To illustrate this point, I will consider the healthcare sector and look into Swift MediSpark, a healthcare startup.
MediSpark started off as an EMR company that created software for hospitals to manage their data. As they built this solution, they faced a lot of challenges when it came to integrating their software with various players in the ecosystem. This led the founders to pivot the company and focus on building an ecosystem of APIs for Africa’s healthcare system.
The firm then set out to do the following:
i. Connect healthcare providers to insurers to facilitate more accurate claim submissions against patient data and allow for faster payments
ii. Connect healthcare providers to researchers to allow for more clinical trials and drug development research
iii. Connect healthcare providers to patients to smoothen out the healthcare process from medical bill financing to medication refills to virtual consultations
iv. Connect healthcare providers to Fintechs, which can provide a layer of products such as payments and financing services for the consumer
v. Connect healthcare providers to other providers for referral services and health record sharing regardless of what Electronic Medical Record (EMR) tool they use.
However, after building this solution for a while, the founders decided to pivot once more and offer BNPL services for healthcare services not catered to by insurance firms such as in vitro fertilization (IVF). The main reasons for doing so were as follows:
i. The firm faced a hard time monetizing this data. This is because there are not a lot of players building in the healthcare space to require those integrations and those that are building are not entirely willing to pay for the data. (For a firm to buy data they must be extremely large and the data must be very bespoke — this is why they pivoted from selling data to building a product off of the data)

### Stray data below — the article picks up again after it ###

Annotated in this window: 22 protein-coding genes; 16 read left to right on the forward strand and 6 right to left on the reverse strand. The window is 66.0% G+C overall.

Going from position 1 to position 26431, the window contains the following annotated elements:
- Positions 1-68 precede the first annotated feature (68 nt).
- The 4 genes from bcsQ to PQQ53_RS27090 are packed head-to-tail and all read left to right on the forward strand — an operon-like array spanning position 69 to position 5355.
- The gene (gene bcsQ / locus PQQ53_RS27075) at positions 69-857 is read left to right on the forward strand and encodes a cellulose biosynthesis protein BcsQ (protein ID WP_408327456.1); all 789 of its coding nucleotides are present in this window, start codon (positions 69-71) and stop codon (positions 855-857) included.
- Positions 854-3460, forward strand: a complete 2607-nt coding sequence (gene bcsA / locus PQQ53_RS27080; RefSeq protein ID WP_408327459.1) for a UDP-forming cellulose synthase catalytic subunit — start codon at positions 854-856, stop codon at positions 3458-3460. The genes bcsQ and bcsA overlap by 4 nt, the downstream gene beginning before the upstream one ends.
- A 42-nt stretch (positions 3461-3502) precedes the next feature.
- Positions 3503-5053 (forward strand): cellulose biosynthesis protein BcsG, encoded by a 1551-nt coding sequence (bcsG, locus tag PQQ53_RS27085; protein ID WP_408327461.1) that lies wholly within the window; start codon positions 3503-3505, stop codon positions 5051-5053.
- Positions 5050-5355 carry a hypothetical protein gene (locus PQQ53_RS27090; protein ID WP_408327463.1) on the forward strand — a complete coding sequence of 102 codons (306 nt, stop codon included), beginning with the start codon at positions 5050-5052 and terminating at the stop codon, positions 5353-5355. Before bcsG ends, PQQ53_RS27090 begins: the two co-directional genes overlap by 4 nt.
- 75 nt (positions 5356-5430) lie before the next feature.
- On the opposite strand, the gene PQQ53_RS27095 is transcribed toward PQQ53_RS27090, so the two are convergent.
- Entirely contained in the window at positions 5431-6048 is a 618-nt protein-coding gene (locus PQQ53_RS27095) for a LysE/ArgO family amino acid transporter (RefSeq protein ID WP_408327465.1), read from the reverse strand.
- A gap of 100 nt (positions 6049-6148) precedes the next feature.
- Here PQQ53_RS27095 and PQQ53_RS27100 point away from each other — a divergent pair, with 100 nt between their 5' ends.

ii. The insurance penetration rate on the continent is very low and consequently insurance firms do not process a large number of claims. This implies that insurers do not see the value of buying extra sets of data to improve their actuary models as they can adequately price products based on their own in-house data. In order for companies such as MediSpark to succeed in this space, the insurance sector has to mature significantly.
Nevertheless, the company will continue to partner and integrate to various healthcare players and build out its data as it awaits for the market to mature.
Another example of open economy innovation can be witnessed in Ethiopia. MasterCard, Gavi, the Ethiopia Ministry of Health and JSI, recently announced a partnership to implement the MasterCard Wellness Pass solution within Ethiopia’s health information system, to bring efficiency to healthcare tracking and offline portability of health records in the most marginalized communities. With time, this data will allow financial providers such as insurance firms to provide more personalized insurance that are accurately priced.
Note that the healthcare industry is just one sector that can benefit from an open economy and the possibilities are endless. As seen in the case of MediSpark, for an open economy to succeed the entire ecosystem must be relatively mature.
In conclusion, it will therefore take considerable time and effort for other sectors to catch up to the Fintech sector. Nevertheless, we expect increased access to consumer data to power hyper-personalized, contextual, predictive, and pre-emptive financial experiences across numerous fields.